Prognosis: The Rockies are being careful with the former Sooners stud in his first exposure to full-season ball. He’s rarely exceeded five innings or 95 pitches and has performed well, averaging about a strikeout per inning. With Eddie Butler demoted, the Rockies do have a rotation void, and manager Walt Weiss acknowledged Gray’s got a shot. “He’s still in the picture this season,” Weiss told The Denver Post. “He’s making progress.” A rival evaluator called Gray a power arm with feel who should pile up the strikeouts as he gains endurance.
6. Andrew Heaney, lhp, Marlins
Season Totals: 7-3, 2.79, 81 IP, 75 H, 29 R, 25 ER, 4 HR, 16 BB, 83 SO at Double-A Jacksonville and Triple-A New Orleans.
Update: After a rough return to Triple-A, the 23-year-old lefty took a perfect game into the seventh inning on July 22, only to walk in the winning run in a 1-0 loss to Iowa.
Prognosis: Likened to a young Al Leiter, Heaney has the former big leaguer’s bulldog mentality. Though he went 0-3, 6.53 in four starts in the majors, he’s unbowed. “I’m not the first person to be humbled by the big leagues,” he told milb.com. “It’s just about having the confidence to getting myself back to square one and really just resetting myself.”
7. Maikel Franco, 3b, Phillies
Season Totals: .232/.282/.364 (86-for-371), 42 R, 25 2B, 3 3B, 6 HR, 46 RBI, 25 BB, 62 SO, 1-for-1 SB at Triple-A Lehigh Valley.
Update: After a putrid June, Franco is surging in July, posting a .912 OPS.
Prognosis: With the Phillies apparently in sell mode, Franco stands poised to get a shot in or before September. With Ryan Howard‘s struggles against lefthanders, Franco could platoon at first base or usurp Cody Asche at third. He said he’s not doing anything differently. “When (the Phillies) make the decision to bring me up, I’ll be ready,” Franco told Philly.com. “I’ll be ready for everything. I’m just trying to stay strong, stay positive in Triple-A. Keep working hard, do my job, help my team win however I can, and we’ll see what happens.”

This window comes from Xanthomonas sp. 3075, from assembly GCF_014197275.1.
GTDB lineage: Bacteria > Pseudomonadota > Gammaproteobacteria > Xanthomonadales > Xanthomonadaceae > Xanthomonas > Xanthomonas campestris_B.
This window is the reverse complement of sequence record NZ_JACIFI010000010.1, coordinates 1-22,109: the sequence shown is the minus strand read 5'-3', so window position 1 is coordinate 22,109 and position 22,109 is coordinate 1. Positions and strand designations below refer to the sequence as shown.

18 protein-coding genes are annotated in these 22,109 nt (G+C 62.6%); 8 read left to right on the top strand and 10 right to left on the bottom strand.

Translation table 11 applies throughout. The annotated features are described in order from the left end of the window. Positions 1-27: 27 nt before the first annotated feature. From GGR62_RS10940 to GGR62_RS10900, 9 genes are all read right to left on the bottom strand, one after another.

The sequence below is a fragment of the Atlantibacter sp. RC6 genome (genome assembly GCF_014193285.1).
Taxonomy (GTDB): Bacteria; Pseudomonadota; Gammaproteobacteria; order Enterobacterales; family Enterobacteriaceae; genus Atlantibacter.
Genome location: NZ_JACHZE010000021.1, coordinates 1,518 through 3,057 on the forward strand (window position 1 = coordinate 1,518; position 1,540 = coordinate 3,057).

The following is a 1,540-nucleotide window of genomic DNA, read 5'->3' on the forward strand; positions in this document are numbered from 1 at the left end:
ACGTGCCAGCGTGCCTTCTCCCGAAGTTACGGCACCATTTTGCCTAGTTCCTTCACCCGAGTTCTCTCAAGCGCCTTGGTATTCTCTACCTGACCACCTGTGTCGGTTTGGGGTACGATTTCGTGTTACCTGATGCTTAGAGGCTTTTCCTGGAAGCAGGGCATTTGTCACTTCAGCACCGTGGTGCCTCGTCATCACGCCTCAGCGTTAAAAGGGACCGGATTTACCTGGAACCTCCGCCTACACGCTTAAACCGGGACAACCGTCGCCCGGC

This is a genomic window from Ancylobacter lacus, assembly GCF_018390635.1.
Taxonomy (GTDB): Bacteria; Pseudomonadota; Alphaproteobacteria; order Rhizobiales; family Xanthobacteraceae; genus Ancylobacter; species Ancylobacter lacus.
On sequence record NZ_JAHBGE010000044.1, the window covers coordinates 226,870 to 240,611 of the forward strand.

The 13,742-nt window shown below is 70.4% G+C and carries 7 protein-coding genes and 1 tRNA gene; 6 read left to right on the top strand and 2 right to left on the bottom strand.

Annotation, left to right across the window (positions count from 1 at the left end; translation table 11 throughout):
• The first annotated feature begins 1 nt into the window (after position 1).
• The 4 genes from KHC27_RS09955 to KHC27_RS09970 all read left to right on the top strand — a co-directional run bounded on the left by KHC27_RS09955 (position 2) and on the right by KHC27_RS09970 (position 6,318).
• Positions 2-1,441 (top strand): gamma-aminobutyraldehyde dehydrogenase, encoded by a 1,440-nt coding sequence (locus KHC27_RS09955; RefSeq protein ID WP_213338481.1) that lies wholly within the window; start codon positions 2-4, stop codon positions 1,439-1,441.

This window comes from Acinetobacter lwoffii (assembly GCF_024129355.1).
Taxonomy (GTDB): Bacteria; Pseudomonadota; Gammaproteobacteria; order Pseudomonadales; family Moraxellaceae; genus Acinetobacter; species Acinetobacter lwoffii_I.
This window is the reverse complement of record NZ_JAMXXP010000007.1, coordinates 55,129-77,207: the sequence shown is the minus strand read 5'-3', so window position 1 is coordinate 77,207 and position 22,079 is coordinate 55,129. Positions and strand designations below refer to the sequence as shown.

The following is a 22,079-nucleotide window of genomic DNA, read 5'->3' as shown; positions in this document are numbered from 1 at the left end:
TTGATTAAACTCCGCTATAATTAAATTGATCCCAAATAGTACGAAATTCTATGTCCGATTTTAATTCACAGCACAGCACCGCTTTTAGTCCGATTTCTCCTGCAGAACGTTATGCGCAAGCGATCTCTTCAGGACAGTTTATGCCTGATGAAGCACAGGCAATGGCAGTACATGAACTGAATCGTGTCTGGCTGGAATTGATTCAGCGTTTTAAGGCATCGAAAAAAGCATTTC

8. Trevor May, rhp, Twins
Update: May, who had not pitched since June 21 because of a right calf strain, returned to the mound on July 19. He threw 47 pitches in three innings, allowing a run on three hits with three strikeouts and a walk.
Prognosis: May, or Rochester rotation-mate Alex Meyer, could certainly help the Twins, who currently are employing Yohan Pino and Sam Deduno to fill the injured Ricky Nolasco‘s spot. General manager Terry Ryan has been keeping an eye on both, but as to whether either would make the jump this season, he told the St. Paul Pioneer Press, “I have a feel for it, but I’m not going to divulge it.”
9. Francisco Lindor, ss, Indians
Update: The Indians promoted Lindor to Triple-A on Monday and he’s gone 3-for-8 since.
Prognosis: Lindor has already matched his career high in homers and is one shy of a personal best in steals. Still just 20—the youngest player at Triple-A by about a year—his promotion is no doubt a test to see if he can replace the free agent-to-be Asdrubal Cabrera in Cleveland by next season. With his athleticism, smooth hands and strong arm, he’s got everything you want from a defensive standpoint.
10. Noah Syndergaard, rhp, Mets
Update: For the second time in three outings, the big righty was dynamic, blanking Tacoma over 6 2/3 innings on just four hits.
Prognosis: After a solid start to the season, Syndergaard has struggled the past two months, posting ERAs of 9.98 in June and 5.32 in July. But he’s been hurt by an absurd .379 average on balls in play, including .426 this month. Should the Mets find a trade partner for Bartolo Colon by the end of August, if not July, then the 6-foot-6, 240-pound Syndergaard could be in Citi Field before the year is out. Despite his recent results, one rival evaluator projected Syndergaard as an impact major league arm with a fastball that cruises in at 96-97 mph and is tough to square up.